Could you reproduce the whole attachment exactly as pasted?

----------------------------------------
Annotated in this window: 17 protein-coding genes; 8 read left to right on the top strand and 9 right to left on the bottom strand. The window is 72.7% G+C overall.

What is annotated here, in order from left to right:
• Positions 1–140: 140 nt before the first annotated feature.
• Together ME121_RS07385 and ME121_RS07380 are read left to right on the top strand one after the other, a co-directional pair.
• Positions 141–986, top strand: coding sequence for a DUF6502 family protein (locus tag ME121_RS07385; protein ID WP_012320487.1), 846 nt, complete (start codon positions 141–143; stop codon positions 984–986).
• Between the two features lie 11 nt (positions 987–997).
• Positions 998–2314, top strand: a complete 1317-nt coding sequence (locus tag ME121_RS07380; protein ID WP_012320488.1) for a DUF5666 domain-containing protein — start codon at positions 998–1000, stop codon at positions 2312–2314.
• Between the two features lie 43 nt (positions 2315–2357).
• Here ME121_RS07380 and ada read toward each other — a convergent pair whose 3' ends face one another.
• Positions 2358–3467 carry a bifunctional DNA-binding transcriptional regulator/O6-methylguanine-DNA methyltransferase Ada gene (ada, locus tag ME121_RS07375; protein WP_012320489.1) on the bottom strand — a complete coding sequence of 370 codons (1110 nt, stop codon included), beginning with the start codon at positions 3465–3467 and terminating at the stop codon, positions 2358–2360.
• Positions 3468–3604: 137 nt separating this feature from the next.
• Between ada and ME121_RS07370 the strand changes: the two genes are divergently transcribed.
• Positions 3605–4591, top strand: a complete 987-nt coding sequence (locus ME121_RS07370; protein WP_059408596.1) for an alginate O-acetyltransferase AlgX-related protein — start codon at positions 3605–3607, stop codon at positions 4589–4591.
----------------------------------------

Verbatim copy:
Annotated in this window: 17 protein-coding genes; 8 read left to right on the top strand and 9 right to left on the bottom strand. The window is 72.7% G+C overall.

What is annotated here, in order from left to right:
• Positions 1–140: 140 nt before the first annotated feature.
• Together ME121_RS07385 and ME121_RS07380 are read left to right on the top strand one after the other, a co-directional pair.
• Positions 141–986, top strand: coding sequence for a DUF6502 family protein (locus tag ME121_RS07385; protein ID WP_012320487.1), 846 nt, complete (start codon positions 141–143; stop codon positions 984–986).
• Between the two features lie 11 nt (positions 987–997).
• Positions 998–2314, top strand: a complete 1317-nt coding sequence (locus tag ME121_RS07380; protein ID WP_012320488.1) for a DUF5666 domain-containing protein — start codon at positions 998–1000, stop codon at positions 2312–2314.
• Between the two features lie 43 nt (positions 2315–2357).
• Here ME121_RS07380 and ada read toward each other — a convergent pair whose 3' ends face one another.
• Positions 2358–3467 carry a bifunctional DNA-binding transcriptional regulator/O6-methylguanine-DNA methyltransferase Ada gene (ada, locus tag ME121_RS07375; protein WP_012320489.1) on the bottom strand — a complete coding sequence of 370 codons (1110 nt, stop codon included), beginning with the start codon at positions 3465–3467 and terminating at the stop codon, positions 2358–2360.
• Positions 3468–3604: 137 nt separating this feature from the next.
• Between ada and ME121_RS07370 the strand changes: the two genes are divergently transcribed.
• Positions 3605–4591, top strand: a complete 987-nt coding sequence (locus ME121_RS07370; protein WP_059408596.1) for an alginate O-acetyltransferase AlgX-related protein — start codon at positions 3605–3607, stop codon at positions 4589–4591.